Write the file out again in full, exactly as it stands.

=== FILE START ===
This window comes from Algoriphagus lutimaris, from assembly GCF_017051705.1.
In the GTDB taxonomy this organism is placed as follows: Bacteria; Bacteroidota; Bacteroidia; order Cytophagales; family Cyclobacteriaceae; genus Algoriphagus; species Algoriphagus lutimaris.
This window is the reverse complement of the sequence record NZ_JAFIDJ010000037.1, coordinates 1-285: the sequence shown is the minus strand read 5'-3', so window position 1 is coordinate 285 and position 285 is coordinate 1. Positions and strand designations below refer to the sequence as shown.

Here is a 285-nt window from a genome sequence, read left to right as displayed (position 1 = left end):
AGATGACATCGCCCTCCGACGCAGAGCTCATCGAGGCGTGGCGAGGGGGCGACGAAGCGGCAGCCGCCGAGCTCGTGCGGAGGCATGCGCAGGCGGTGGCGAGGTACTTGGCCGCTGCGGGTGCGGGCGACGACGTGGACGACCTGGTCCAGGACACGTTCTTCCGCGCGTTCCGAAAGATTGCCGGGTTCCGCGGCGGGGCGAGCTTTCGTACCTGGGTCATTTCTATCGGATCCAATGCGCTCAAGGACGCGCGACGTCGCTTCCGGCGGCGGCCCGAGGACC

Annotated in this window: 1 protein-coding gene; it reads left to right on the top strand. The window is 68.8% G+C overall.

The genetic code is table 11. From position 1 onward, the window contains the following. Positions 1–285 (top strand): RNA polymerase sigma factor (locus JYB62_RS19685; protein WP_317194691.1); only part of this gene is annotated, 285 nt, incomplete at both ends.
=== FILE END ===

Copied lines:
This window comes from Algoriphagus lutimaris, from assembly GCF_017051705.1.
In the GTDB taxonomy this organism is placed as follows: Bacteria; Bacteroidota; Bacteroidia; order Cytophagales; family Cyclobacteriaceae; genus Algoriphagus; species Algoriphagus lutimaris.
This window is the reverse complement of the sequence record NZ_JAFIDJ010000037.1, coordinates 1-285: the sequence shown is the minus strand read 5'-3', so window position 1 is coordinate 285 and position 285 is coordinate 1. Positions and strand designations below refer to the sequence as shown.

Here is a 285-nt window from a genome sequence, read left to right as displayed (position 1 = left end):
AGATGACATCGCCCTCCGACGCAGAGCTCATCGAGGCGTGGCGAGGGGGCGACGAAGCGGCAGCCGCCGAGCTCGTGCGGAGGCATGCGCAGGCGGTGGCGAGGTACTTGGCCGCTGCGGGTGCGGGCGACGACGTGGACGACCTGGTCCAGGACACGTTCTTCCGCGCGTTCCGAAAGATTGCCGGGTTCCGCGGCGGGGCGAGCTTTCGTACCTGGGTCATTTCTATCGGATCCAATGCGCTCAAGGACGCGCGACGTCGCTTCCGGCGGCGGCCCGAGGACC

Annotated in this window: 1 protein-coding gene; it reads left to right on the top strand. The window is 68.8% G+C overall.

The genetic code is table 11. From position 1 onward, the window contains the following. Positions 1–285 (top strand): RNA polymerase sigma factor (locus JYB62_RS19685; protein WP_317194691.1); only part of this gene is annotated, 285 nt, incomplete at both ends.